Windows 8 didn’t ignite much enthusiasm, nor did Microsoft’s few dozen retail stores, so the company is taking a different approach: retail dominance in an existing chain, or at the very least, just getting the consumer’s attention. Last week, Microsoft announced it has teamed up with Best Buy, to offer a store-within-a-store at 500 locations in the U.S., and another 100 locations planned for Canada.
Wait, didn’t the retail giant recently tie the knot with Samsung? And before that, Apple? There’s always room for more, apparently. While the “Samsung Experience” is designed for 460-square feet of prime retail space, and Apple’s mini-stores are 205 square feet or less, Microsoft is going big: 1,500 to 2,200 square feet.
“The Windows Store offers a large-scale, hands-on experience that will show customers how Windows and Microsoft devices and services can make it easier for them to work and play,” said Tami Reller, Chief Marketing Officer and Chief Financial Officer, Windows Division, Microsoft, in a company press release.
Indeed, users will be able to try out a full range of devices from the Windows Phone to Windows tablets and ultrabooks, along with the Xbox and Microsoft Office. But not only will they be able to test the products, trained sales associates will offer advice and answer questions. One thing is for sure, with that kind of retail space, it will be hard to not walk past a Windows product.
Stephen Baker, Vice President for Industry Analysis, NPD Group, does not believe the size of the mini-store actually means much. In an interview with Mobile Enterprise, he explained that Best Buy is reconfiguring and reenergizing the existing retail floor, not allocating more space just to overwhelm Apple or Samsung. “Microsoft already has all that space, it’s the PC department.”
According to Best Buy, the retailer currently has “Microsoft specialists” in various locations. With the new mini-stores coming on line, an additional 1,200 “Microsoft-trained sales associates” will be added. Best Buy has confirmed to Mobile Enterprise that Microsoft will be taking part in training the new associates, as it had previously for the specialists. In addition, the 1,200 jobs “are incremental to our stores,” a representative said by email.
In a company statement, Jason Bonfig, Vice President of Computing, Best Buy, noted, “What our customers will see in these 600 stores is something totally new and fully in line with our determination to transform Best Buy.”
What are they trying to transform? For Microsoft at least, it’s upgrading the buying experience, by taking control over it, Baker said. For Best Buy, since specialists will be able to explain why specific products are better, and demonstrate how products work together, it will improve the customer experience overall.
Business Insider reported more than two years ago that Microsoft executives wanted to surpass Apple’s retail presence, which totals about 300 stores. Yet the company has been unable to produce anything more than a slow crawl towards its goal. Since launching a retail initiative in early 2009, just eight stores had opened by March 2011, and only 44 were expected to be up by end of fiscal year 2013. Best Buy is truly a better bet for Microsoft.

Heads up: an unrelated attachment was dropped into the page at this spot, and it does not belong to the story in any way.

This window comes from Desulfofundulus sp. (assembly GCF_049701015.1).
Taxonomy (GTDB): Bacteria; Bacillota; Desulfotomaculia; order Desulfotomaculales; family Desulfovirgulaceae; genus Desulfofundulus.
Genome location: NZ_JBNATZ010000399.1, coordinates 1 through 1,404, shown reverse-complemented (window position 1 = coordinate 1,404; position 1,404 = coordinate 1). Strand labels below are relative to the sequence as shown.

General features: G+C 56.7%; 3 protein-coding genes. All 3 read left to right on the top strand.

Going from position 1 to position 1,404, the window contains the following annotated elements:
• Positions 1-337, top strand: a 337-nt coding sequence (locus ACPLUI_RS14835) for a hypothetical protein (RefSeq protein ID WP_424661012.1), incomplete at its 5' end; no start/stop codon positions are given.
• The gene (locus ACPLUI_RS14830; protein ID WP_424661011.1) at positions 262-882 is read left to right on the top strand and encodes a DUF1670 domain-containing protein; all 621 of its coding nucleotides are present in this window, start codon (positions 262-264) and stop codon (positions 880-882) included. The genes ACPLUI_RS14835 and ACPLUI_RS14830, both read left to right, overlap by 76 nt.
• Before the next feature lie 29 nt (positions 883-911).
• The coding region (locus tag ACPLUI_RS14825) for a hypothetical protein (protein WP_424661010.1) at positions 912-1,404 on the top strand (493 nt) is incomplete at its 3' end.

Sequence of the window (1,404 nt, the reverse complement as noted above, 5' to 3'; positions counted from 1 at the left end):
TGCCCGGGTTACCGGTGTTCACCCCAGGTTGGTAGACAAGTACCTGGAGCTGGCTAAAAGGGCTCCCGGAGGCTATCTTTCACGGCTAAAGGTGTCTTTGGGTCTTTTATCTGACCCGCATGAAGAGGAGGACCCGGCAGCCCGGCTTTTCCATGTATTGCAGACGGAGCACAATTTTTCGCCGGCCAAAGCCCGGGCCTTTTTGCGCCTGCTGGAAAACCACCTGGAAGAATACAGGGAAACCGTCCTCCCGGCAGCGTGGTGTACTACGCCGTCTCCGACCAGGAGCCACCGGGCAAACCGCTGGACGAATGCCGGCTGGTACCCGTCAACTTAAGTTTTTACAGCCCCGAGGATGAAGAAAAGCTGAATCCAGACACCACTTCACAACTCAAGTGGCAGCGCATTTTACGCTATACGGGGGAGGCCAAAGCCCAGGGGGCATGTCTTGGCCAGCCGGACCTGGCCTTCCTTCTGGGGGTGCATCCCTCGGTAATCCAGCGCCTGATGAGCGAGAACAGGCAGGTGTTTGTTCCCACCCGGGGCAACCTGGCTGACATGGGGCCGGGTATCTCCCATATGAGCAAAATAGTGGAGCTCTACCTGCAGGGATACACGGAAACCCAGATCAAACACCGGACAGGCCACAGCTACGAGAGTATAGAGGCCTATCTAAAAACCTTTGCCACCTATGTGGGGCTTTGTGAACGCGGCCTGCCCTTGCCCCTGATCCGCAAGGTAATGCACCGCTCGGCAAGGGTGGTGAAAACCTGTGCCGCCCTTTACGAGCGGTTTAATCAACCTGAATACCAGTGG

And with PCs on the decline, and tablets rising up fast, it’s unlikely Microsoft is looking for a surge in PC sales, even during fourth quarter holiday shopping. Instead, the mini-stores will be able to highlight the devices the company most wants to push: tablets, ultrabooks and smartphones.
It’s entirely possible that Microsoft can take additional market share by convincing people to switch platforms, or attract feature phone users looking to make an upgrade. Although Android and Apple still dominate smartphones, Windows phones took third place for the first time this year, beating out BlackBerry.
Let it Be Windows
Many IT departments want Windows to work in the mobile space since those PC applications along with Office products are prevalent in business, and would be easiest to integrate and expand. But with BYOD the norm these days, for that to happen, the consumer must be convinced as well. Perhaps this exposure with Best Buy will help bring the consumerization of Microsoft (mobile) to the enterprise.
Baker said that if consumers wander in simply to look around, become convinced by the sales pitch, or buy a gift to give to someone else, any of these things would make the Windows Store a success. “Retailers are looking for more foot traffic, if it brings more tire kickers in, that’s great, because eventually the store gets buyers out it. And if it expands the customer’s expectation regarding the Windows ecosystem, that’s a win for everyone.”
Here's more positive news for Microsoft: In an interview with Mobile Enterprise, Dan Shey, Practice Director – M2M, Enterprise and Verticals, ABI Research, said iOS accounted for almost 80% of business tablets. Within five years, however, that is going to change, with an equal distribution between not only Android and iOS but Windows, he said. While Samsung is deliberately going after verticals and targeting the enterprise, Microsoft is also, and finally, seeing more businesses requesting and adding Windows 8 tablets as the chosen platform.
“It’s the early beginnings,” Shey said, “but we’re seeing it more and more.” What initially held enterprise adoption back, he noted, was the lack of apps for Windows tablets. Vendors developed apps for Human Resources, Finance, Healthcare for iOS but not for Windows because businesses weren’t asking for that platform. A “chicken and egg scenario.”
Microsoft has recognized its problem, Shey said.